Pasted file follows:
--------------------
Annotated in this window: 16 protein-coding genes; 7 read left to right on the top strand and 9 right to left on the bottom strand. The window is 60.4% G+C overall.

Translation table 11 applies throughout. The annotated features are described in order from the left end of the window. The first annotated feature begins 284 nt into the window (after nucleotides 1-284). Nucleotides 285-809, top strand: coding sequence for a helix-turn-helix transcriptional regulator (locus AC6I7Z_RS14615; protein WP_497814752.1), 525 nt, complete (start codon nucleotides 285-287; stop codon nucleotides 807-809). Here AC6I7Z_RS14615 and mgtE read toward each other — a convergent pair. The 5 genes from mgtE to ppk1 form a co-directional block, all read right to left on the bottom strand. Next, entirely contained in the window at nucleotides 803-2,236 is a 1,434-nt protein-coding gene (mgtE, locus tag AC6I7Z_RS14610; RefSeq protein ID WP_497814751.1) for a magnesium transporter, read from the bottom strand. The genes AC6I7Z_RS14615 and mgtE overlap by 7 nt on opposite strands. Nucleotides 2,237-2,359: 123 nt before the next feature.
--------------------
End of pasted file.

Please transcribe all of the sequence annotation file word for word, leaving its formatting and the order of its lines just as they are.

Annotated in this window: 16 protein-coding genes; 7 read left to right on the top strand and 9 right to left on the bottom strand. The window is 60.4% G+C overall.

Translation table 11 applies throughout. The annotated features are described in order from the left end of the window. The first annotated feature begins 284 nt into the window (after nucleotides 1-284). Nucleotides 285-809, top strand: coding sequence for a helix-turn-helix transcriptional regulator (locus AC6I7Z_RS14615; protein WP_497814752.1), 525 nt, complete (start codon nucleotides 285-287; stop codon nucleotides 807-809). Here AC6I7Z_RS14615 and mgtE read toward each other — a convergent pair. The 5 genes from mgtE to ppk1 form a co-directional block, all read right to left on the bottom strand. Next, entirely contained in the window at nucleotides 803-2,236 is a 1,434-nt protein-coding gene (mgtE, locus tag AC6I7Z_RS14610; RefSeq protein ID WP_497814751.1) for a magnesium transporter, read from the bottom strand. The genes AC6I7Z_RS14615 and mgtE overlap by 7 nt on opposite strands. Nucleotides 2,237-2,359: 123 nt before the next feature.